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Gender transformative change - a key to lasting agricultural development impact

Despite decades of agricultural research and development efforts, the challenges of poverty and hunger persist. There is a growing recognition that integrating gender issues effectively in such efforts will help to improve food security, wellbeing and equity.
 
Effective gender integration requires actions that foster gender equality in access to resources, and that help communities to understand and challenge the social norms that create inequalities between men and women. This is the basis of a gender transformative approach.
 
Renowned agricultural and gender researchers and practitioners will meet at WorldFish Headquarters in Penang during 3 – 5 October to engage in a dialogue to develop an agenda for gender transformative research in development for the agricultural sector.
 
Hosted by WorldFish, the workshop Building Coalitions, Creating Change: An Agenda for Gender Transformative Research in Agricultural Development’, aims to review existing approaches to gender transformation in development to identify good practices and lessons learned.
 
The event provides a space to discuss and share experiences in gender and development research and practice in agriculture and other sectors.  
 
“The workshop provides a critical opportunity to shape the content of the policy and programming attention that gender integration in agriculture currently is receiving,” says Dr Paula Kantor, WorldFish gender researcher, and a workshop organizer.
 
“It will create a community of practice with an agenda for action aimed at fostering experimentation and learning about what transformative approaches work, where and how. All of this will contribute to efforts to make gender transformative approaches more common in the agriculture sector,” she adds.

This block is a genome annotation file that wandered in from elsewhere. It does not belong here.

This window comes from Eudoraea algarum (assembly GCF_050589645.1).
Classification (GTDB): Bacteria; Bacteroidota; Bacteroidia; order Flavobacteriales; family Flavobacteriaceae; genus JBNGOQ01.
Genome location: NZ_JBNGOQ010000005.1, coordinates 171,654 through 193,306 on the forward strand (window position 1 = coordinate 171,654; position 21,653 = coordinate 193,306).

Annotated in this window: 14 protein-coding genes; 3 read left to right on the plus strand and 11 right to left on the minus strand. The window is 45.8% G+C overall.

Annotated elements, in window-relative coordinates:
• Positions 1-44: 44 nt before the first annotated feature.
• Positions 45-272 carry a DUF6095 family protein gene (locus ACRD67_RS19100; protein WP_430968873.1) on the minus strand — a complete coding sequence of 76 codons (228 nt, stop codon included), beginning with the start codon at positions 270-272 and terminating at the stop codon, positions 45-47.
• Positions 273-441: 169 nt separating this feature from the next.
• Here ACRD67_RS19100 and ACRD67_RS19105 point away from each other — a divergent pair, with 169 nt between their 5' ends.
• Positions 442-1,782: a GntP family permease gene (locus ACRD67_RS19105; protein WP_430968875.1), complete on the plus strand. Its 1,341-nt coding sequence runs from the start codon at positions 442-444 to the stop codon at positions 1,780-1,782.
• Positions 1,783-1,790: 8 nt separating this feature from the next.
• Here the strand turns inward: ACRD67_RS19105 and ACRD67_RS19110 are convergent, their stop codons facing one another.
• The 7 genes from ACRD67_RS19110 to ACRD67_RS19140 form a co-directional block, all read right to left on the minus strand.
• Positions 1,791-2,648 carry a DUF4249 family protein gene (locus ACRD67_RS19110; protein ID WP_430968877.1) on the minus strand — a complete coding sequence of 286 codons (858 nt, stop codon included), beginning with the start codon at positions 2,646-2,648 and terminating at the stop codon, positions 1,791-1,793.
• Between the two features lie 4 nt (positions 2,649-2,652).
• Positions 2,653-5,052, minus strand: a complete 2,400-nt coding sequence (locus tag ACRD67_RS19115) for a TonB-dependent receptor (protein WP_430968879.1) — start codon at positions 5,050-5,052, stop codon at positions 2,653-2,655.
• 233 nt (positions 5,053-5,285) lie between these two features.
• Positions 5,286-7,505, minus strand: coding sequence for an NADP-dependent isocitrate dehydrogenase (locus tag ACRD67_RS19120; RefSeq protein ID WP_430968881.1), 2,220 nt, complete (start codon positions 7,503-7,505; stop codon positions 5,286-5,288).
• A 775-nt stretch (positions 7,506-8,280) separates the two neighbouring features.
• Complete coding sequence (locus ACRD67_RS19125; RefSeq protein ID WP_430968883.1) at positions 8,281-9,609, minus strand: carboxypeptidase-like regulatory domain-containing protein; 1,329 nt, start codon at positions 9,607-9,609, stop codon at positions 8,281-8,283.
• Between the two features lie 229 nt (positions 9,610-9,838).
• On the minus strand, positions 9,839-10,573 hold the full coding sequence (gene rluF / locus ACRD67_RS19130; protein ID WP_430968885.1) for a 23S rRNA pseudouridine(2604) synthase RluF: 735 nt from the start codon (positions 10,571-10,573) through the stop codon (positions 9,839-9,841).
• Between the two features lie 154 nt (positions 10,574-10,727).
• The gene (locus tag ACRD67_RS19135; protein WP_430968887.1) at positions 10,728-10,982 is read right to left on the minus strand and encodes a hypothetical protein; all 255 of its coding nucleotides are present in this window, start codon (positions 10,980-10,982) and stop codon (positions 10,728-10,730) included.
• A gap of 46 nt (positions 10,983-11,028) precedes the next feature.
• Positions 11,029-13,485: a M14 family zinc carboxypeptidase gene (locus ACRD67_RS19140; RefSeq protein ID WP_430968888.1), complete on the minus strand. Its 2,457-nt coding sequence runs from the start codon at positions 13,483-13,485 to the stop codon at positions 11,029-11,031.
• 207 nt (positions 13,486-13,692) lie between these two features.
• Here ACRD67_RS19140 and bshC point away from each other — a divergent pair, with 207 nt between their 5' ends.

Gender specialists Dr. Jacqueline Ashby from CGIAR Consortium, Dr Eve Crowley from FAO, and Sylvia Cabus of USAID will participate in the workshop along with 36 others to discuss how to apply gender transformative approaches in agricultural research and development projects, and what organizational change processes are needed to support this.
 
Dr Kantor stated that the need for a gender transformative approach stems from the persistence of gender disparities in access to resources, markets and technologies, even after decades of research and interventions.
 
“This persistence highlights that existing approaches to integrating gender into agricultural research don’t go far enough. Many approaches aim to close gender gaps without understanding or addressing their causes,” Dr Kantor explains.
 
If successful, transformative approaches will help to expand the quality of life choices for men and women, including changes in their roles and responsibilities within households and communities.
 
This will lead to shared decision-making in communities, greater equality between men and women, and more lasting improvements in agricultural productivity and food security.
 
For more information about the workshop, see the workshop website.
 
WorldFish, a member of the CGIAR Consortium, is an international, nonprofit research organization committed to reducing poverty through fisheries and aquaculture. CGIAR is a global partnership that unites organizations engaged in research for a food secure future.
 
Holly Holmes
Communications and Donor Relations
T +604 6202 270
M +601 6470 0412
h.holmes@cgiar.org